This is how you do it: Building Movement Case Studies

One of the things that I appreciate the most about the work of the Building Movement Project is that they don’t just give nonprofit social service organizations advice (and exhortation) about integrating direct services and advocacy. They also provide true inspiration, in the form of case studies of organizations, all of them imperfect and just as stretched as any other, that are finding ways to make this dual mission work and, in the process, are transforming their engagement with clients and attacking injustices in their communities.

The case studies that accompany the Catalysts for Change report are particularly instructive, I think, because they include a wide range of nonprofit organizations (from relatively large health care centers to indigenous community centers to very grassroots groups working on domestic violence, for example), have strong representation from the poorest communities in California (where the studies are located), directly discuss barriers encountered by organizations and how to overcome them, and highlight the individual leaders that personalize and personify this commitment to advocacy through services.

Each case study highlights lessons learned: don’t panic if staff leave because they’re not comfortable with the activist direction (you’ll attract new staff who are!); break down silos between advocacy and direct services (they have to be integrated to be sustainable and effective); make sure your funding strategy and your Board selection align with your emphasis on advocacy (otherwise, you’ll be fighting those who should be your allies!); be prepared for backlash (center on your mission and stay true to your values); give your clients real power within the organizational structure; partner with organizations that can enhance your work without trying to co-op your community; and invest in client and staff capacity for advocacy leadership.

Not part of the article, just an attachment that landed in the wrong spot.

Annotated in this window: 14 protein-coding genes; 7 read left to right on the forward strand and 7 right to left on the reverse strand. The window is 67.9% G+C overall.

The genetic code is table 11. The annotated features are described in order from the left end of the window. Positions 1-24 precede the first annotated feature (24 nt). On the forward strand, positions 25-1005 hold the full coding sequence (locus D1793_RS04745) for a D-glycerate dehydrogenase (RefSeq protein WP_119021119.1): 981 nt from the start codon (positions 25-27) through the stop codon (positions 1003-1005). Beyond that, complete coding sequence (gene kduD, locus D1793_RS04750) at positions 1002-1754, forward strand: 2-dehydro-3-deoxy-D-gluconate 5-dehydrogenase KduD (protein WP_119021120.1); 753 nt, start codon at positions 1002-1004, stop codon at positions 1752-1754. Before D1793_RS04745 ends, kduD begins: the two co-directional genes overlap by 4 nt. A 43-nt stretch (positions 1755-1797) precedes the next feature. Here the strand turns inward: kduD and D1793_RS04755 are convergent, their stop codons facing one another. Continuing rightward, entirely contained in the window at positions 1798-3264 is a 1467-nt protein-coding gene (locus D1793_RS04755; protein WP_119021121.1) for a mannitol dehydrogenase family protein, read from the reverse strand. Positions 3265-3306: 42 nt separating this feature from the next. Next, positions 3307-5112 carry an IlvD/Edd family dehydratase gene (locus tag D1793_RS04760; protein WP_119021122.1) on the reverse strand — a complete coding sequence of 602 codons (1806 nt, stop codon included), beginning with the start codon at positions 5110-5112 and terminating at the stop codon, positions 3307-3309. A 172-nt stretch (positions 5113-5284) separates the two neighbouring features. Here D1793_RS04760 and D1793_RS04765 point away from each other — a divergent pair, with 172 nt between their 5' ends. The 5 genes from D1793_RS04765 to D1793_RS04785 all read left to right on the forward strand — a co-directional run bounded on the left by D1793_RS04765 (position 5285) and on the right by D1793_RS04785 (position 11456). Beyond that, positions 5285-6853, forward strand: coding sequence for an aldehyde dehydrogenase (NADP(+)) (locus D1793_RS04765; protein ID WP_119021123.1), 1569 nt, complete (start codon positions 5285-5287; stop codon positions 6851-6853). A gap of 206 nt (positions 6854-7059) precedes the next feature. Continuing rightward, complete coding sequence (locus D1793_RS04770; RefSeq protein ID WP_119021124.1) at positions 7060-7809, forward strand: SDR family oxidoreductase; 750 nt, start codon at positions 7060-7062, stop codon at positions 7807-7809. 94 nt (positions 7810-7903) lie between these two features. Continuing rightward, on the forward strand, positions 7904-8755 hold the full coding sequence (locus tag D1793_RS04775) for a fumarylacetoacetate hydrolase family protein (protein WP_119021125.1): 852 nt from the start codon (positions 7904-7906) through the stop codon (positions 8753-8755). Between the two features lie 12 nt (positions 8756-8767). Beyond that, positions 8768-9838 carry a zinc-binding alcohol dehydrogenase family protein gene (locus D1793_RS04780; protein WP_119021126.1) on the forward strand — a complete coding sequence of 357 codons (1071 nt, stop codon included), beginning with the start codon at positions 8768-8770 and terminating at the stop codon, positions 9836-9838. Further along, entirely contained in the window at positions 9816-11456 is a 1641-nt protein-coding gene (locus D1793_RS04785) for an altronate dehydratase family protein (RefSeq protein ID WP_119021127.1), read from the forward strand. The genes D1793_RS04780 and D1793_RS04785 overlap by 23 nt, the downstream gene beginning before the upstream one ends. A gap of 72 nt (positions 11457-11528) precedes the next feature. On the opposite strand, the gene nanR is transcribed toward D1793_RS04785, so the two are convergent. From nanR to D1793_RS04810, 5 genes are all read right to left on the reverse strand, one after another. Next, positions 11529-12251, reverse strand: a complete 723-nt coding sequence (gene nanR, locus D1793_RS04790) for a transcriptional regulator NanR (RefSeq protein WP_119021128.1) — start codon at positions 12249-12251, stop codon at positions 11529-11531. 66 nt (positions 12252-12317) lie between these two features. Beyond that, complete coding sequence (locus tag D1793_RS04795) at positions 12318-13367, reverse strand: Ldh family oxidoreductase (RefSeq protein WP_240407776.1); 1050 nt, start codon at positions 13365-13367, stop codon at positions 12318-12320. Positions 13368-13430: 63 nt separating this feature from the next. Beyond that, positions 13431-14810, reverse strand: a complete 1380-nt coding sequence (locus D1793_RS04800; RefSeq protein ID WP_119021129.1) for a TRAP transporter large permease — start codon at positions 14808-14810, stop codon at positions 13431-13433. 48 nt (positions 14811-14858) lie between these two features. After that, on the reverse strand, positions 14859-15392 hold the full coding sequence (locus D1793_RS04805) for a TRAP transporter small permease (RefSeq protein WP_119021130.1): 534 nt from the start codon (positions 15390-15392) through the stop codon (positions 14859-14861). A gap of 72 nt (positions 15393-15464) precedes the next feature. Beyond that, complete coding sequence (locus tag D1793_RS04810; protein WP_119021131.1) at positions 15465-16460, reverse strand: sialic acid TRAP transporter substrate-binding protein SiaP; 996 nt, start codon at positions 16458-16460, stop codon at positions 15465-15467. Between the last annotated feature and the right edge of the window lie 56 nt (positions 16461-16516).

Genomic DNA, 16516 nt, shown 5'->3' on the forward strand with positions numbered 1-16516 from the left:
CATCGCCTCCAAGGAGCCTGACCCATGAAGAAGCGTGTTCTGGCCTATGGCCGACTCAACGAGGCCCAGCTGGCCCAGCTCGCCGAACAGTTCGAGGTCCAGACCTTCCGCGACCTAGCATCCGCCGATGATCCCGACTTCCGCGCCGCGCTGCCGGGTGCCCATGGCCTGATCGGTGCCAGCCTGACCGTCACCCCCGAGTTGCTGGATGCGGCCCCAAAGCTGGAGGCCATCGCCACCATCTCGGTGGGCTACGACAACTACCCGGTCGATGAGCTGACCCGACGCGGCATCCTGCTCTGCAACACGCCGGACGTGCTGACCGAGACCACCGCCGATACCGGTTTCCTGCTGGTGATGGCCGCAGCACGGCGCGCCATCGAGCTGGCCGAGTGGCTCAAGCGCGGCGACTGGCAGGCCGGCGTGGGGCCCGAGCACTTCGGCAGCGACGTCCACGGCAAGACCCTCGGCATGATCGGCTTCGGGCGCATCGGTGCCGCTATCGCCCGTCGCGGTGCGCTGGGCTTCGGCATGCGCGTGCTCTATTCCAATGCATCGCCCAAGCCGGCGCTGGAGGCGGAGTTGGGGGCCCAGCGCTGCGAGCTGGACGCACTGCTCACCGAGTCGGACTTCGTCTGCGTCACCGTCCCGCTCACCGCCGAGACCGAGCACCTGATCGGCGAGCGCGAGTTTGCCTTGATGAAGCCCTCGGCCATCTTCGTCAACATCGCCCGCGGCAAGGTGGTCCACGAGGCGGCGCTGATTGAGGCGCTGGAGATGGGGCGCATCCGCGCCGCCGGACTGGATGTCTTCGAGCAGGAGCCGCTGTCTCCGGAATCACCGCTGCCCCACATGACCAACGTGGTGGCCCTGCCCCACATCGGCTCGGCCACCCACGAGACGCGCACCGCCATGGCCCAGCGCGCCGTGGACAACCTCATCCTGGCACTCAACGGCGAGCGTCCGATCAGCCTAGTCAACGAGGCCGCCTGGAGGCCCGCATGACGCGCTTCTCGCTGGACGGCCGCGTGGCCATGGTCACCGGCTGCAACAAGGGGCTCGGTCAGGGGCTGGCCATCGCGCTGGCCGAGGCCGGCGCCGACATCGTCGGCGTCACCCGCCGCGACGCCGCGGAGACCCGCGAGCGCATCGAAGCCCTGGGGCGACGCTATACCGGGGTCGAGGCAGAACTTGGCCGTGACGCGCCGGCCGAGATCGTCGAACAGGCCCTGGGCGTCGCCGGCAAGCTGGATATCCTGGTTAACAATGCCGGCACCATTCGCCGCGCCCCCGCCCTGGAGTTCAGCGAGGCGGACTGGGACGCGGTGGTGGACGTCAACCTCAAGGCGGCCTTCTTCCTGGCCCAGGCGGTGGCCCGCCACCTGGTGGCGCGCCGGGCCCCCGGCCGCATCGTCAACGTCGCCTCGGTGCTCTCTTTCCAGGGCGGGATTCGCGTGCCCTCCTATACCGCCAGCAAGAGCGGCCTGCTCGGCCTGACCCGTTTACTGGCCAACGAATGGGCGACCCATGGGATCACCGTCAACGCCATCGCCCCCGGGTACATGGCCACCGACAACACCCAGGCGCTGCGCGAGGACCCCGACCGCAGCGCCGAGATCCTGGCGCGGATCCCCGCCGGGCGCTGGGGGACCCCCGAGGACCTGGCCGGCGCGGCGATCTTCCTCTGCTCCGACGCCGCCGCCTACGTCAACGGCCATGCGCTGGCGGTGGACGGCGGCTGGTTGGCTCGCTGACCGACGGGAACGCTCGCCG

My favorite case studies draw out how radical direct service provision is, in itself, a powerful force for social change, which captures what I believe about working with clients for transformation and points the way to integration of clinical and macro practice.

Imagine selecting one of these case studies for a Board retreat where you’re discussing a new strategic vision and how you can involve clients more fully in your work. Or sitting down with your direct service providers to brainstorm how you could transform your programming so that it’s more integrated with your advocacy priorities. Or just curling up on those days when it seems like everything you want to see in the world is elusive, to be reminded that there are good and courageous people, and that they’re sharing their own experiences to be a light unto your path. And then imagine that the next Building Movement Project case studies feature…you!

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2 responses to “This is how you do it: Building Movement Case Studies

  1. Katharine Hill

    Thank you so much for these resources! They are fantastic and I will be incorporating many of them into my courses next year.

    • I’m so glad! I find great inspiration in the Building Movement materials, and it’s always so fun to see some friends’ organizations highlighted, too! Thanks for your feedback.

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